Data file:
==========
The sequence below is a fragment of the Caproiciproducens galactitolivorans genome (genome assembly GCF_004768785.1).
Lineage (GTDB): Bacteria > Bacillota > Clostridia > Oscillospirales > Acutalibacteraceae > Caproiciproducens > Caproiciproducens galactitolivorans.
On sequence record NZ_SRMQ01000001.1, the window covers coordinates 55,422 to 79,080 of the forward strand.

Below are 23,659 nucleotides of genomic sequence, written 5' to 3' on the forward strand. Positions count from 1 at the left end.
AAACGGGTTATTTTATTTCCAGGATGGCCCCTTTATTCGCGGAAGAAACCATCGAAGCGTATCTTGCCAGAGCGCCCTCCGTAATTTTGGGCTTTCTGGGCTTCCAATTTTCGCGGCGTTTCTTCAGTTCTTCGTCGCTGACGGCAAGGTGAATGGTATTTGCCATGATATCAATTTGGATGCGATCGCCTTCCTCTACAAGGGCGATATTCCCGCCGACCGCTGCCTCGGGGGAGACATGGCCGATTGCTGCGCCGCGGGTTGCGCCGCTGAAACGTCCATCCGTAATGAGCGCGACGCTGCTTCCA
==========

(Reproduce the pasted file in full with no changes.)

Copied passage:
The sequence below is a fragment of the Caproiciproducens galactitolivorans genome (genome assembly GCF_004768785.1).
Lineage (GTDB): Bacteria > Bacillota > Clostridia > Oscillospirales > Acutalibacteraceae > Caproiciproducens > Caproiciproducens galactitolivorans.
On sequence record NZ_SRMQ01000001.1, the window covers coordinates 55,422 to 79,080 of the forward strand.

Below are 23,659 nucleotides of genomic sequence, written 5' to 3' on the forward strand. Positions count from 1 at the left end.
AAACGGGTTATTTTATTTCCAGGATGGCCCCTTTATTCGCGGAAGAAACCATCGAAGCGTATCTTGCCAGAGCGCCCTCCGTAATTTTGGGCTTTCTGGGCTTCCAATTTTCGCGGCGTTTCTTCAGTTCTTCGTCGCTGACGGCAAGGTGAATGGTATTTGCCATGATATCAATTTGGATGCGATCGCCTTCCTCTACAAGGGCGATATTCCCGCCGACCGCTGCCTCGGGGGAGACATGGCCGATTGCTGCGCCGCGGGTTGCGCCGCTGAAACGTCCATCCGTAATGAGCGCGACGCTGCTTCCA